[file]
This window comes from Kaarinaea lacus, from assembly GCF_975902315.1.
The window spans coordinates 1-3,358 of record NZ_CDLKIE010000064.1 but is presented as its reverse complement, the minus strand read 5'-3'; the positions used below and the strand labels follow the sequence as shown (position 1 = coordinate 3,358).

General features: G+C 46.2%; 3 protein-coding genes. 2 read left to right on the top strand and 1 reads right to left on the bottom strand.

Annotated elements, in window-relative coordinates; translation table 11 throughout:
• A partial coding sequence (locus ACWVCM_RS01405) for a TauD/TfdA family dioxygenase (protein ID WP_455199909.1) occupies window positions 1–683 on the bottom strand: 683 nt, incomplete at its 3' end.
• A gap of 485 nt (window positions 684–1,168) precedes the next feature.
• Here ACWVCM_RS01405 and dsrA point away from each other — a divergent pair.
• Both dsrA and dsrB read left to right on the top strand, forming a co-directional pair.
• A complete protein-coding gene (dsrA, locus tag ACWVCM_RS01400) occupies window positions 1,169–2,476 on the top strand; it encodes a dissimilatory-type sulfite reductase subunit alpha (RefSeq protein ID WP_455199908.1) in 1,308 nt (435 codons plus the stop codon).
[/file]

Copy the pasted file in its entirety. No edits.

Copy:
This window comes from Kaarinaea lacus, from assembly GCF_975902315.1.
The window spans coordinates 1-3,358 of record NZ_CDLKIE010000064.1 but is presented as its reverse complement, the minus strand read 5'-3'; the positions used below and the strand labels follow the sequence as shown (position 1 = coordinate 3,358).

General features: G+C 46.2%; 3 protein-coding genes. 2 read left to right on the top strand and 1 reads right to left on the bottom strand.

Annotated elements, in window-relative coordinates; translation table 11 throughout:
• A partial coding sequence (locus ACWVCM_RS01405) for a TauD/TfdA family dioxygenase (protein ID WP_455199909.1) occupies window positions 1–683 on the bottom strand: 683 nt, incomplete at its 3' end.
• A gap of 485 nt (window positions 684–1,168) precedes the next feature.
• Here ACWVCM_RS01405 and dsrA point away from each other — a divergent pair.
• Both dsrA and dsrB read left to right on the top strand, forming a co-directional pair.
• A complete protein-coding gene (dsrA, locus tag ACWVCM_RS01400) occupies window positions 1,169–2,476 on the top strand; it encodes a dissimilatory-type sulfite reductase subunit alpha (RefSeq protein ID WP_455199908.1) in 1,308 nt (435 codons plus the stop codon).